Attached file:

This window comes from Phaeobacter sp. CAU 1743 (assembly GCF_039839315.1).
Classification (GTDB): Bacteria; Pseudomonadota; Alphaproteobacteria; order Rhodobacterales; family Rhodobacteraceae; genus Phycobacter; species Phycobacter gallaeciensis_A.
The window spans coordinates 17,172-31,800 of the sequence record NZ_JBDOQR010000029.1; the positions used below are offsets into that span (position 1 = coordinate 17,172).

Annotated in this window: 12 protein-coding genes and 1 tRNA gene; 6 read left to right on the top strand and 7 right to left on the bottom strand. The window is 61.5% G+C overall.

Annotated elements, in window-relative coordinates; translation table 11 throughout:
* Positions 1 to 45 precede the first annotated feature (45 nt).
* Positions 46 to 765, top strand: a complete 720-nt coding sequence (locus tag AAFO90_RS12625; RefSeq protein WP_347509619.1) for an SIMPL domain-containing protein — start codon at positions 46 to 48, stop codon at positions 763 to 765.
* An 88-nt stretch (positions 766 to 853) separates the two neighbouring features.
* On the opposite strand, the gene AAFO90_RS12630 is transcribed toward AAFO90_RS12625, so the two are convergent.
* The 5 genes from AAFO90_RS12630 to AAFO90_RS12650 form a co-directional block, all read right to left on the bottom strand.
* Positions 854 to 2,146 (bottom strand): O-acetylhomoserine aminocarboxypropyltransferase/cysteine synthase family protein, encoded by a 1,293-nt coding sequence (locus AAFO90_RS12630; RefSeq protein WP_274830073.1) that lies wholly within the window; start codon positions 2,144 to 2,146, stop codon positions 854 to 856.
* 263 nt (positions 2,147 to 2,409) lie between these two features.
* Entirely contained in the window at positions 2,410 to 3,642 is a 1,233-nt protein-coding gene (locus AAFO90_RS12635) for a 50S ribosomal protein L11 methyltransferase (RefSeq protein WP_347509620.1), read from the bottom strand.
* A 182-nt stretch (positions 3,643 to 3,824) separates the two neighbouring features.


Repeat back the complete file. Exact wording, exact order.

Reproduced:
This window comes from Phaeobacter sp. CAU 1743 (assembly GCF_039839315.1).
Classification (GTDB): Bacteria; Pseudomonadota; Alphaproteobacteria; order Rhodobacterales; family Rhodobacteraceae; genus Phycobacter; species Phycobacter gallaeciensis_A.
The window spans coordinates 17,172-31,800 of the sequence record NZ_JBDOQR010000029.1; the positions used below are offsets into that span (position 1 = coordinate 17,172).

Annotated in this window: 12 protein-coding genes and 1 tRNA gene; 6 read left to right on the top strand and 7 right to left on the bottom strand. The window is 61.5% G+C overall.

Annotated elements, in window-relative coordinates; translation table 11 throughout:
* Positions 1 to 45 precede the first annotated feature (45 nt).
* Positions 46 to 765, top strand: a complete 720-nt coding sequence (locus tag AAFO90_RS12625; RefSeq protein WP_347509619.1) for an SIMPL domain-containing protein — start codon at positions 46 to 48, stop codon at positions 763 to 765.
* An 88-nt stretch (positions 766 to 853) separates the two neighbouring features.
* On the opposite strand, the gene AAFO90_RS12630 is transcribed toward AAFO90_RS12625, so the two are convergent.
* The 5 genes from AAFO90_RS12630 to AAFO90_RS12650 form a co-directional block, all read right to left on the bottom strand.
* Positions 854 to 2,146 (bottom strand): O-acetylhomoserine aminocarboxypropyltransferase/cysteine synthase family protein, encoded by a 1,293-nt coding sequence (locus AAFO90_RS12630; RefSeq protein WP_274830073.1) that lies wholly within the window; start codon positions 2,144 to 2,146, stop codon positions 854 to 856.
* 263 nt (positions 2,147 to 2,409) lie between these two features.
* Entirely contained in the window at positions 2,410 to 3,642 is a 1,233-nt protein-coding gene (locus AAFO90_RS12635) for a 50S ribosomal protein L11 methyltransferase (RefSeq protein WP_347509620.1), read from the bottom strand.
* A 182-nt stretch (positions 3,643 to 3,824) separates the two neighbouring features.